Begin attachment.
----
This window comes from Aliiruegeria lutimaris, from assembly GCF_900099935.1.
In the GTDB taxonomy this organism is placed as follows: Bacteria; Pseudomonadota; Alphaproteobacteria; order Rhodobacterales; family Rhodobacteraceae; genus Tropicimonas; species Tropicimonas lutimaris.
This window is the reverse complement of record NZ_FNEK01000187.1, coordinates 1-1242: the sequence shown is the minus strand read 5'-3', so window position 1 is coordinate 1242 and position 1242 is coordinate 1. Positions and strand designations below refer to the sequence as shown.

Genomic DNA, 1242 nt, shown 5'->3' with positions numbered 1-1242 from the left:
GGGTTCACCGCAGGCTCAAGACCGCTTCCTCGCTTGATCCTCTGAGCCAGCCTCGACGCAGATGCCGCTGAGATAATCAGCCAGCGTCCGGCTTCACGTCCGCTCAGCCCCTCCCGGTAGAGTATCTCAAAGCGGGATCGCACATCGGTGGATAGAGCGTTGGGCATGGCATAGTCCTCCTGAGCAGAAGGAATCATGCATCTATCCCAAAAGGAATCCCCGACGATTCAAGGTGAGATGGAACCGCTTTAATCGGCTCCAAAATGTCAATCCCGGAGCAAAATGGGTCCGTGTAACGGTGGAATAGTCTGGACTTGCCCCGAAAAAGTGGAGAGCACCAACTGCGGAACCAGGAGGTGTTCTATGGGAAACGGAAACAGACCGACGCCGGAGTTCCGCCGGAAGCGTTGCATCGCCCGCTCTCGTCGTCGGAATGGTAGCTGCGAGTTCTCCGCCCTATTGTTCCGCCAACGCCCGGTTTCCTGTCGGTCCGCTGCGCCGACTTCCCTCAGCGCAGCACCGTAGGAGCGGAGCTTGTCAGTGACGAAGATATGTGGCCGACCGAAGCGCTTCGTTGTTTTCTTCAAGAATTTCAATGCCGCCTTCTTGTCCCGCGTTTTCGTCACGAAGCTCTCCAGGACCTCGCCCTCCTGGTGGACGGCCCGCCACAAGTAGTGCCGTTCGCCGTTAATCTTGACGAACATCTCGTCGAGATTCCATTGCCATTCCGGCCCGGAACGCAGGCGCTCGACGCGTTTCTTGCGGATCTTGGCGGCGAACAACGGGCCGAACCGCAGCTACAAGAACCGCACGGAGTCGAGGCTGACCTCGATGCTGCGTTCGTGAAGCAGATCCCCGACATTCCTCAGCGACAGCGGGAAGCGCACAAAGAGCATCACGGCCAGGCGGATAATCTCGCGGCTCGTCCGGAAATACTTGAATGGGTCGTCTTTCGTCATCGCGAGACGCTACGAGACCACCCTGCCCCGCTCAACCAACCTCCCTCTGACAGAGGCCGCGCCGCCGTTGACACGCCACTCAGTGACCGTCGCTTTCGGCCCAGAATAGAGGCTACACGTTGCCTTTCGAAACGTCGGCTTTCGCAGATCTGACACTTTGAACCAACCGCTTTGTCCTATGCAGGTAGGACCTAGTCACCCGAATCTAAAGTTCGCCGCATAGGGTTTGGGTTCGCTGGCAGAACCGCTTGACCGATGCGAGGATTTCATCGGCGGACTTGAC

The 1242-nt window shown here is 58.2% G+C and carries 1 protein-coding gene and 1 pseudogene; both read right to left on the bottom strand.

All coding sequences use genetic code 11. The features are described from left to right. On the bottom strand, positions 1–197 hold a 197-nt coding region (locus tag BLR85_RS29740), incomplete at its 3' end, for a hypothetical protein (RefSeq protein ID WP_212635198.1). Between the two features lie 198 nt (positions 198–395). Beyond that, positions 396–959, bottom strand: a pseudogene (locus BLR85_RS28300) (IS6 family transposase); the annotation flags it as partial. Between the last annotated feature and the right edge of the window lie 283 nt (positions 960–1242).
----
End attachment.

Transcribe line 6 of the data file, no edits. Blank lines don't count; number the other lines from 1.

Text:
The 1242-nt window shown here is 58.2% G+C and carries 1 protein-coding gene and 1 pseudogene; both read right to left on the bottom strand.